That the month of January is set aside in Malawi and in the United States to commemorate two black leaders in two different periods of history, and on two different sides of the world, is a coincidence only the heavens can arrange. In Malawi, January 15th is celebrated as Chilembwe Day, in honour of the Reverend John Chilembwe. In 1915, Chilembwe led the first ever uprising against white racism and colonialism in what was then known as Nyasaland.
|John Chilembwe, his wife Ida and their child. |
Photo copyright George Shepperson & Thomas Price,
It is important to note that the recognition for the roles these two clergymen played for the freedom and equality of their people did not come automatically. In Malawi, it took the 1994 transition to multiparty democracy for the new government, led by then President Dr. Bakili Muluzi, to recognize Chilembwe’s selfless contribution to trailblazing the path that several decades later led to the formation of the independent Malawi nation. The Muluzi government went on to even issue new banknotes bearing a portrait of Chilembwe.
In the United States, the struggle to fully recognize Martin Luther King Jr. continues, because the day is still not yet fully recognized in certain states. Worse still, some of the important messages Dr. King gave have been the subject of manipulation and distortion by racist whites and conservative blacks. In California, Texas, and now in Michigan, as of last November 2006, affirmative action has been banned, on the twisted logic that it serves as reverse racism, and that people should be judged based on the content of their character rather than the color of their skin. The argument about judging people based on character rather than skin color is a sick, unfortunate and devious misunderstanding of history and of what Dr. King stood and fought for.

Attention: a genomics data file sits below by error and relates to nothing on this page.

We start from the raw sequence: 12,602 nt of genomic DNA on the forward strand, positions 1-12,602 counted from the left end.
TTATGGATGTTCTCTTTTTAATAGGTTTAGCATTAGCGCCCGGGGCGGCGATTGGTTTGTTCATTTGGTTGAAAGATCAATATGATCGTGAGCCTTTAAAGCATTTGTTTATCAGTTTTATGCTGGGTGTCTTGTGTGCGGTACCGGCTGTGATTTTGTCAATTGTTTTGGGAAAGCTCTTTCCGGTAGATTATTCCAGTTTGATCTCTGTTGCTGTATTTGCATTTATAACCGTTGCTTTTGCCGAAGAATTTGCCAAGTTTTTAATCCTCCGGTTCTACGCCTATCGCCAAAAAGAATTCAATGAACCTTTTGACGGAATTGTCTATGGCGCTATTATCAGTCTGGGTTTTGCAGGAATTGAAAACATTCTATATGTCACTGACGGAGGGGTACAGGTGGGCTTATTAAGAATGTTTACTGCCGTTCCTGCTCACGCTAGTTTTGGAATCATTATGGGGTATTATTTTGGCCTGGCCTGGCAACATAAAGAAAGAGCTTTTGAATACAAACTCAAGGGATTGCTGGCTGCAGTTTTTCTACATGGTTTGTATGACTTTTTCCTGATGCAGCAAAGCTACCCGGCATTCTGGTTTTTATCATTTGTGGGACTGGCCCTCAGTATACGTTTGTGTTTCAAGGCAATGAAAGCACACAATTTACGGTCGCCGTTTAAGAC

The reactionary forces that work to distort history, justify and perpetuate racism are at work not only in the United States but also in many countries that have suffered colonization, exploitation and repression. One successful strategy these forces use is to co-opt individuals from the victimized societies and make them spokespersons of conservative, right wing ideology, who take the side of the powerful and privileged, and blame the victims for their suffering. They work to stifle resistance to oppression by using the word “victimology” to refer to any efforts at raising concerns about effects of racism and inequality.
For some of these spokespersons, it is a question of not having been properly educated about the history of the world and the violence that white racism has inflicted on Black, Asian, Native and other societies. One hears a lot of self-hating views in Malawi and elsewhere. For some people, as in the case of some who say black people always blame others, this comes as a result of having not had the occasion to study and reflect on the broader, complex context of racism, its historical trajectory, and its continuing presence today.